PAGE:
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Shipping

Volume 938: debated on Monday 7 November 1977

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22.

asked the Secretary of State for Trade what steps he intends to take to ensure that the merchant navies of Warsaw pact countries do not capture the trade of British and other EEC merchant navies by the use of unfair trade.

28.

asked the Secretary of State for Trade what further discussions he has had with the USSR regarding the activities of its merchant fleet.

31.

asked the Secretary of State for Trade what positive results he can announce following the recent consultations with the USSR over maritime problems.

I visited Moscow from 18th-22nd October for further discussions with the Soviet Minister of Merchant Marine, notably on the question of rate undercutting and the provision of excessive capacity by Soviet shipping lines. The outcome was disappointing, in that the Soviet side declined to take early steps to solve specific problem cases, although it remained willing to talk in general terms about an accommodation with Western shipping interests. We shall now be considering jointly with our EEC partners and others the question of an appropriate Western response to the shipping practices of the East bloc countries. I will be replying in greater detail in today's Written Answers to the hon. Member for Wirrall (Mr. Hunt).

asked the Secretary of State for Trade (1) what progress he has made in persuading the Russian authorities to stop undercutting freight rate ;(2)whether his policy of non co-operation rather than confrontation with the Russian authorities over maritime problems has succeeded ; and if he can now announce agreed solutions to the current difficulties ;(3)what progress he has made in recent consultations over the threat to British shipping posed by the Russian provision of over-capacity on certain liner trades ;(4)whether he can announce agreed guidelines for the orderly development of maritime trade following the recent consultations with the Union of Soviet Socialist Republics.

I discussed a wide range of issues with Mr. Guzhenko, the Soviet Minister of Merchant Marine, during my recent visit to the USSR. The purpose of my visit was to review progress made in achieving an equitable resolution of the problems that face us, not just in the bilateral seaborne trade but, more importantly, on certain international trade routes where our shipping companies face undercutting of freight rates by the Russian merchant fleet and the provision of excessive capacity. I said in June that we had agreed that a meeting should be held in August in the USSR between officials and shipping interests from both sides to examine the possibilities of establishing mutually acceptable guidelines for Soviet participation in international maritime trades. I emphasised, however, that we required proof from the Soviet Union that parallel progress must be made in specific cases of difficulty. There has been little such progress. Accordingly, though there was a useful first round in August, 1 made it clear to the Soviet Minister that further work on trying to establish a set of general principles would have to be postponed.The outcome of my talks was, therefore, disappointing. We are, of course, considering and consulting urgently with others, particularly within the EEC, how the West in general should develop a common strategy to defend our shipping interests. Nevertheless, it is still my hope that the USSR will reassess its stance and provide specific evidence of translating into reality its declaration that it desires accommodation rather than confrontation.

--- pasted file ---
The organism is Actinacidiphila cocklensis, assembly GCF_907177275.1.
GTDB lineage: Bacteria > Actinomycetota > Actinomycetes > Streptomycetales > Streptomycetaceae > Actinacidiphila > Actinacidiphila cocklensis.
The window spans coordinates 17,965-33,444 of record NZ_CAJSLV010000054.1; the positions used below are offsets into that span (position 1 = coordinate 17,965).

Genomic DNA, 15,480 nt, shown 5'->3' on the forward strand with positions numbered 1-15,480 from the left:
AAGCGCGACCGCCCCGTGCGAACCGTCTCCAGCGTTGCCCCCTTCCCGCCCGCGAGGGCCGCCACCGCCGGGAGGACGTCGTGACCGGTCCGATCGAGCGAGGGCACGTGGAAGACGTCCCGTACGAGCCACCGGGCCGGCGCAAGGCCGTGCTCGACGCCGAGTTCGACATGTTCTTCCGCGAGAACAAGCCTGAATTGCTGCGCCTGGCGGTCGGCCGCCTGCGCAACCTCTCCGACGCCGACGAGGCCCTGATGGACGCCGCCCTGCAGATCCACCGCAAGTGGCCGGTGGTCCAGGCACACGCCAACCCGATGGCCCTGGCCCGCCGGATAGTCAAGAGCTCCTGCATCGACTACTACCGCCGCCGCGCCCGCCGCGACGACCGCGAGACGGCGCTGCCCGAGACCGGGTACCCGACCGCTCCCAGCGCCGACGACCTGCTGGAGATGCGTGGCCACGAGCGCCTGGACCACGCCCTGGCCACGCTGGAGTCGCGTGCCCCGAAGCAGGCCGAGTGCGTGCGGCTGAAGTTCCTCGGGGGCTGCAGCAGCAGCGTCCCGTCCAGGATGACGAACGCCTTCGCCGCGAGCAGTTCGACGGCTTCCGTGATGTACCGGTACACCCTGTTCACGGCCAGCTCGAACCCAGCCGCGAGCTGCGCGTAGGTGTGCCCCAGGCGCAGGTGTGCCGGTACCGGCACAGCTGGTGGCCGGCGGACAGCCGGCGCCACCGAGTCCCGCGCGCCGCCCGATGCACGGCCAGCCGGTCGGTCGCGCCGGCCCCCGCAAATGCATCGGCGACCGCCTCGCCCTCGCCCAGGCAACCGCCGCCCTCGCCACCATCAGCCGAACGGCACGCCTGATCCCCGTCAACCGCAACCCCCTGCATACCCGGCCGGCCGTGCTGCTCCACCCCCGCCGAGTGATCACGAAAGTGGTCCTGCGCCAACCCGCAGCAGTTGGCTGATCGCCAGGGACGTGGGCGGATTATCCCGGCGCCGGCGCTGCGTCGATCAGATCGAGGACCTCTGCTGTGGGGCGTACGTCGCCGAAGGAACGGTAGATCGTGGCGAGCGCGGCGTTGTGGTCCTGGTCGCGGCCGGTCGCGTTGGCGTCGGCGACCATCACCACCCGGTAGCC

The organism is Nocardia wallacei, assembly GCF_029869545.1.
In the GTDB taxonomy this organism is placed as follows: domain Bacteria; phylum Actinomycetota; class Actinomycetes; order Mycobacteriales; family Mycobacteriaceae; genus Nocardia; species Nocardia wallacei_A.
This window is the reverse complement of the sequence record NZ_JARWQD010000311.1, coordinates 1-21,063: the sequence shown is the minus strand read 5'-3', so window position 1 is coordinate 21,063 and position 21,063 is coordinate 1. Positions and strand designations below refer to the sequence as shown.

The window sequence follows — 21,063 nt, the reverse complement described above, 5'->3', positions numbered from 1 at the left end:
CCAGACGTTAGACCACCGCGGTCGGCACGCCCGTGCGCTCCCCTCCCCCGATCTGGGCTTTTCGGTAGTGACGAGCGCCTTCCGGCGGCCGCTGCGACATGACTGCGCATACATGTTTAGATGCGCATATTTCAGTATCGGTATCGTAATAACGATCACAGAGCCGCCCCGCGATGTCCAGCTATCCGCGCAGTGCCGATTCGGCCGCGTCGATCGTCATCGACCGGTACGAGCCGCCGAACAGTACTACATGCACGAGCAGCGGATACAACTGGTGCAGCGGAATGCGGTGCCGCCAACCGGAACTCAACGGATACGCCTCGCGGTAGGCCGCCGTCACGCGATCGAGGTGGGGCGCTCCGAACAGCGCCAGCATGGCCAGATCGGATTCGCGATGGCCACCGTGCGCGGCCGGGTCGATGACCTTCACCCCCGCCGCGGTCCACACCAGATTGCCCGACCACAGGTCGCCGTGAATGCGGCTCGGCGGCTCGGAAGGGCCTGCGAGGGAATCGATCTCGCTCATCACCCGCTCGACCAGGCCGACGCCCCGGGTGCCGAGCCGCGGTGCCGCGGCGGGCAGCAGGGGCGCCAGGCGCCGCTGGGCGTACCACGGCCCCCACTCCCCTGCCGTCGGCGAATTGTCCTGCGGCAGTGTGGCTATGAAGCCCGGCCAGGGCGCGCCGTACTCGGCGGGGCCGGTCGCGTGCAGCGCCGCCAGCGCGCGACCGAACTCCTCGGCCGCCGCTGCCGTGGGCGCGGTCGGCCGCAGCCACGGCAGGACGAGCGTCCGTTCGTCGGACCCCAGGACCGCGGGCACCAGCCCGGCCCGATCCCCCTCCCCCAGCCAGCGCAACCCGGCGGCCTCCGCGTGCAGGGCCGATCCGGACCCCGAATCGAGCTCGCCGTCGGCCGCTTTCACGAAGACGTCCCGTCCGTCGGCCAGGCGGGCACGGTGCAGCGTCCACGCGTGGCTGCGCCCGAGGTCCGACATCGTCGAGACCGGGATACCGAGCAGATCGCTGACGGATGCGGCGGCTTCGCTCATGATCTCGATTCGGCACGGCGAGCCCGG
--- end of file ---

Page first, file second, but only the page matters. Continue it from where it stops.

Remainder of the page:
asked the Secretary of State for Trade what success he has achieved in establishing a fairer balance between United Kingdom and Russian ships in bilateral trades between the United Kingdom and the Union of Soviet Socialist Republics.

When the Soviet Minister of Merchant Marine visited the United Kingdom in June there was agreement that we should move towards parity of carryings as between United Kingdom and Soviet vessels. The recent introduction of a container vessel in the United Baltic Corporation service between the United Kingdom and the USSR is a welcome move towards achieving this aim.